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Philip I. Levy
The late economist John Maynard Keynes
famously suggested that in a recession, the government might employ
people to dig holes and then fill them up again. This prescription,
however, was intended for idle workers, not heads of state. The Obama
administration has spent its first weeks digging itself one hole after
another on trade policy, then scrambling to fill them in.
First, in the confirmation hearings for Treasury Secretary Tim Geithner, the nominee had the poor judgment to repeat his boss’s assertion
from the campaign trail: that China manipulates its currency. The value
of China’s currency is not freely determined by market forces, so in
that sense China does manipulate its currency, as Dan Drezner notes. And, to be fair, Secretary Geithner was stuck. Democrats had criticized
the Bush Administration relentlessly for not labeling China a currency
manipulator. Had Secretary Geithner provided any other answer to the
question, he would have caused an uproar among Democrats.
But China cares a great deal about this. “Currency manipulation” is
a loaded term in international finance. An official designation as a
currency manipulator would deeply embarrass the Chinese. There is
little evidence that such pressure would speed China’s currency
adjustment. There is a lot of evidence it will annoy the Chinese and
potentially sour Sino-U.S. relations. Geithner’s statement drew sharp responses from Chinese officials and academics, who spoke of protectionism and playing hardball.
The Obama administration has
The Obama administration was quickly backpedaling. In a CNBC interview with John Harwood, Vice President Joe Biden was less definitive:
Vice Pres. BIDEN:… ‘The term of ours that got everybody upset was
manipulation. There’s been no judgment based in the administration that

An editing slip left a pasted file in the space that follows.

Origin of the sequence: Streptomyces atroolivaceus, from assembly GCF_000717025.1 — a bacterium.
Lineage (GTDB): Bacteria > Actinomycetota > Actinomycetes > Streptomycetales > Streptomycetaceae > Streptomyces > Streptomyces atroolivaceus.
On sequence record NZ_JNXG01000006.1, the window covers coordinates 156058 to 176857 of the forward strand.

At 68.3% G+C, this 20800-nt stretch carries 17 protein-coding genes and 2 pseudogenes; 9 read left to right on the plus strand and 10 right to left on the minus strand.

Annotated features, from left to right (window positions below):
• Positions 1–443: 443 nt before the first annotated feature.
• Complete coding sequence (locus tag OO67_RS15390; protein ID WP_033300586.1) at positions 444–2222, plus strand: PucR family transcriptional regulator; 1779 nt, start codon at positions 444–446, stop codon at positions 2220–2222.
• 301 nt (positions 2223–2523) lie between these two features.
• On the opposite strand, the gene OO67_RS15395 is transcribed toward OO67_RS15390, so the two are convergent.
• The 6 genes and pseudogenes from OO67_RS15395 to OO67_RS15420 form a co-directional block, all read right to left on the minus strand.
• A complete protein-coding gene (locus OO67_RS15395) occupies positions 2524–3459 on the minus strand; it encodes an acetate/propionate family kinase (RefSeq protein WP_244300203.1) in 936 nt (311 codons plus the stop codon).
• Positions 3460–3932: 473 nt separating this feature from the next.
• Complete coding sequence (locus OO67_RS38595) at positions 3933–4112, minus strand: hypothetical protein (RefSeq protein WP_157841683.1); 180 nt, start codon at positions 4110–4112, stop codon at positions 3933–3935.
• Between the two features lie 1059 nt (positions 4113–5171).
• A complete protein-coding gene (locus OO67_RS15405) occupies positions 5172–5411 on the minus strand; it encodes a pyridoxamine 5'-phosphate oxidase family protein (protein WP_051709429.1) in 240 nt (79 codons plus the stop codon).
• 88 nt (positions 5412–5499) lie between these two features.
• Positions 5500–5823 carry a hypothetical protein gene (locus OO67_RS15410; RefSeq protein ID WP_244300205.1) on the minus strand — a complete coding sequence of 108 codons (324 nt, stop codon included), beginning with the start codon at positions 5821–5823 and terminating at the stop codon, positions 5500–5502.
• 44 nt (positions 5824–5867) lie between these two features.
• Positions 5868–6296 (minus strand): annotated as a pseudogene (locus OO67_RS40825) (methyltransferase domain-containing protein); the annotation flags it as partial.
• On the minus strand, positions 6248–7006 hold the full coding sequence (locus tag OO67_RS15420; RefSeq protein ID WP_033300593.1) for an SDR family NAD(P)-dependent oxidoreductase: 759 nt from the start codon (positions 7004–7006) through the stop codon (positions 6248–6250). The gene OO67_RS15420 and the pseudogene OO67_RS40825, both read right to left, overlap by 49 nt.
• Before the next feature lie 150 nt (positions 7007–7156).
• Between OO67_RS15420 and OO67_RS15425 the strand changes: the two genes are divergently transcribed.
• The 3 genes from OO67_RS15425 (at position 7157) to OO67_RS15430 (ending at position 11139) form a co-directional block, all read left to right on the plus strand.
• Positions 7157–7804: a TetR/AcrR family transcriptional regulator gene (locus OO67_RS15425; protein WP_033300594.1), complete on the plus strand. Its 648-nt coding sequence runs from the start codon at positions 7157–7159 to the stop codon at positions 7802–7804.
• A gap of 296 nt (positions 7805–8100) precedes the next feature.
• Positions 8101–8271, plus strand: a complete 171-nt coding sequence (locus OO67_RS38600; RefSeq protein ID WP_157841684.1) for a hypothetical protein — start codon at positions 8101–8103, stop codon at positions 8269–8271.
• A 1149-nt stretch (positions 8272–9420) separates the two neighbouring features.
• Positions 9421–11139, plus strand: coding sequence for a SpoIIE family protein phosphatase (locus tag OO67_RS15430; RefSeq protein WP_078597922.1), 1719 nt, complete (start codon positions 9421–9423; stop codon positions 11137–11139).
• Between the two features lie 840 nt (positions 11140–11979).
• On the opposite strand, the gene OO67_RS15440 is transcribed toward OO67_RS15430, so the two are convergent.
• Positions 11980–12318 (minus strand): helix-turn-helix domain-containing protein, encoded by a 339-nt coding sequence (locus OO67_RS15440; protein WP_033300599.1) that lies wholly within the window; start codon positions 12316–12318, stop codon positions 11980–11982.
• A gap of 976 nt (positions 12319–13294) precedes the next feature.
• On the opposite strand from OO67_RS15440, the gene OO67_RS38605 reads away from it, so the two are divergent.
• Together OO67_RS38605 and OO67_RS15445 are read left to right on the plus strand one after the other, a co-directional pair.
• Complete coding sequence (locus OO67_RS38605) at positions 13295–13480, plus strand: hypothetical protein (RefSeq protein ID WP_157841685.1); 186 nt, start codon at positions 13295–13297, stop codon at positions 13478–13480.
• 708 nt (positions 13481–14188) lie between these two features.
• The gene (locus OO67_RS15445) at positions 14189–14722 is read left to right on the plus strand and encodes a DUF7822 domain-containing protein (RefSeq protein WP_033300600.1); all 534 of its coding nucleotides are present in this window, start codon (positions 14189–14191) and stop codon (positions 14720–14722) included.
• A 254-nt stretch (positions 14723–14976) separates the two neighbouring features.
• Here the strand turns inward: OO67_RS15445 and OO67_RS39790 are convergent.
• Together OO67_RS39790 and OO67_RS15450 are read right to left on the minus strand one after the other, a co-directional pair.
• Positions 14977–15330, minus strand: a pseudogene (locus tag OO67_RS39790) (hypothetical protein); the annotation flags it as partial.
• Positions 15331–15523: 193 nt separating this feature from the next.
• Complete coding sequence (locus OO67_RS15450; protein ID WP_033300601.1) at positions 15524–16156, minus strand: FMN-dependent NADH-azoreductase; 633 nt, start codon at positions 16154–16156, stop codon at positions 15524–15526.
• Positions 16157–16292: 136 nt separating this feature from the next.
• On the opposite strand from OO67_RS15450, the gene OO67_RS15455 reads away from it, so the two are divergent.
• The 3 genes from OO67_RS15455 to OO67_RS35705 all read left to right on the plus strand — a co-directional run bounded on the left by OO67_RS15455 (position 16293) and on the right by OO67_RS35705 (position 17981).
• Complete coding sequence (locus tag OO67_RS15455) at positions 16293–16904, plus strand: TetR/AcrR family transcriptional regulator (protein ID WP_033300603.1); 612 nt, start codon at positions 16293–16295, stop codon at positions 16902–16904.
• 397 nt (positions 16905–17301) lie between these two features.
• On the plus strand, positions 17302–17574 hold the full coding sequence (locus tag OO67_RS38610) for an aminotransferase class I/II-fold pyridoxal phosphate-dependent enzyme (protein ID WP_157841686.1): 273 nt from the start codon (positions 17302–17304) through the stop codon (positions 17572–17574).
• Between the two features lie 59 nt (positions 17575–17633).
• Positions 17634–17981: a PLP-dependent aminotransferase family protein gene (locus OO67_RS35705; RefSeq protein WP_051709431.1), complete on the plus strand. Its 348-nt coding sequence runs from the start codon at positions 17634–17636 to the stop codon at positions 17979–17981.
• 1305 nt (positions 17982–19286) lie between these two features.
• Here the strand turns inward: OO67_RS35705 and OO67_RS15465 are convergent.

there has been a manipulation because, as you know, that word triggers,
within trade agreements, certain responses…'”
Harwood asked about past proposals in Congress to hit back at currency manipulation with tariffs.
Vice Pres. BIDEN: ‘Well, that requires a determination that there is, quote, ‘manipulation.’ We’ve not gotten there yet.'”
The next day President Obama was on the phone with Chinese President Hu Jintao, talking about ways “to build a more positive and constructive U.S.-China relationship.”
By then, though, the administration was already dealing with another trade policy hole. In the same CNBC interview,
Harwood asked the vice president about the “Buy American” provisions
that would direct stimulus money away from imported goods. Biden
replied, “I don’t view that as some of the pure free traders view it,
as a harbinger of protectionism. I don’t buy that at all. So I think
it’s legitimate to have some portions of buy American in it.”
This seemed to give the Congress a green light. Whereas the House
had limited its clause to iron and steel purchases, the subsequent
Senate version of Buy American applied to all manufactured goods.
Many major trading partners appeared to view the measure as not just
a harbinger, but as actually protectionist. There was talk of WTO cases
and retaliation. The White House quickly clarified that it was not
necessarily in favor of the Buy American clause. Nor was it necessarily
opposed. It was thinking about it.
Five days after Vice President Biden’s interview, President Obama
told ABC News that it would be a mistake for the United States to break
trade commitments, signal protectionism, or start trade wars. He didn’t
exactly say the clause should be removed and a Senate effort to do so
By the time President Obama finally spoke out on Tuesday, the “Buy American” movement had gathered momentum. There is a lobbying effort to push the approach, and entrenched Congressional support. Inside U.S. Trade
quoted House Transportation and Infrastructure Committee Chairman James
Oberstar (D-MN) on Wednesday as saying of Buy American, “If it’s not
in, I’m against this package. Can I be any clearer than that? If it’s
not in, I’m not supporting it and I’m bringing a lot of votes with me.”
Meanwhile, retaliation threats and objections have been lodged by
Europe, Canada, Australia, and Japan. Coupled with the China spat, this
is an impressive collection of trade frictions for an Administration
that is not three weeks old.
The propensity of the new administration to dig itself holes seems
to emanate from an ambivalence about the effects and desirability of
trade. Without a clearer and more decisive approach, their problems
seem likely to deepen.
Philip I. Levy is a resident scholar at AEI.
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